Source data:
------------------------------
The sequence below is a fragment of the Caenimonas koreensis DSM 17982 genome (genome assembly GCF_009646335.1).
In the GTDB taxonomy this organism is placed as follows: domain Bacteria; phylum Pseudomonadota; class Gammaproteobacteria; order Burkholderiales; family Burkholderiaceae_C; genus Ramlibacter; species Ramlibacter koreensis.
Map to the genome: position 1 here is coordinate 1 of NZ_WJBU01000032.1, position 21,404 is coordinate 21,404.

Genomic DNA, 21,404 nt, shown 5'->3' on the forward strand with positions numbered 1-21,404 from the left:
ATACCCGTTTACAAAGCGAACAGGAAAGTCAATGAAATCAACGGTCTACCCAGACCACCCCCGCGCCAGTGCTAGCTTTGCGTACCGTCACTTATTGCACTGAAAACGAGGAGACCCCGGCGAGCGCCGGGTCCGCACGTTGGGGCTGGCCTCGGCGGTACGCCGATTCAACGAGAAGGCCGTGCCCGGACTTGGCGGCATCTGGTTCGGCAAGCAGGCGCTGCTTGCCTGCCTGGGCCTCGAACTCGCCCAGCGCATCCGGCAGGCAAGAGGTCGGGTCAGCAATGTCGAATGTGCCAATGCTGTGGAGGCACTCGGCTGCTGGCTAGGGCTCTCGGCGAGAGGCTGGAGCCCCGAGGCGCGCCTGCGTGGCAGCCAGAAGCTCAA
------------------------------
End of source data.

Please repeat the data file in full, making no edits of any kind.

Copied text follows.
The sequence below is a fragment of the Caenimonas koreensis DSM 17982 genome (genome assembly GCF_009646335.1).
In the GTDB taxonomy this organism is placed as follows: domain Bacteria; phylum Pseudomonadota; class Gammaproteobacteria; order Burkholderiales; family Burkholderiaceae_C; genus Ramlibacter; species Ramlibacter koreensis.
Map to the genome: position 1 here is coordinate 1 of NZ_WJBU01000032.1, position 21,404 is coordinate 21,404.

Genomic DNA, 21,404 nt, shown 5'->3' on the forward strand with positions numbered 1-21,404 from the left:
ATACCCGTTTACAAAGCGAACAGGAAAGTCAATGAAATCAACGGTCTACCCAGACCACCCCCGCGCCAGTGCTAGCTTTGCGTACCGTCACTTATTGCACTGAAAACGAGGAGACCCCGGCGAGCGCCGGGTCCGCACGTTGGGGCTGGCCTCGGCGGTACGCCGATTCAACGAGAAGGCCGTGCCCGGACTTGGCGGCATCTGGTTCGGCAAGCAGGCGCTGCTTGCCTGCCTGGGCCTCGAACTCGCCCAGCGCATCCGGCAGGCAAGAGGTCGGGTCAGCAATGTCGAATGTGCCAATGCTGTGGAGGCACTCGGCTGCTGGCTAGGGCTCTCGGCGAGAGGCTGGAGCCCCGAGGCGCGCCTGCGTGGCAGCCAGAAGCTCAA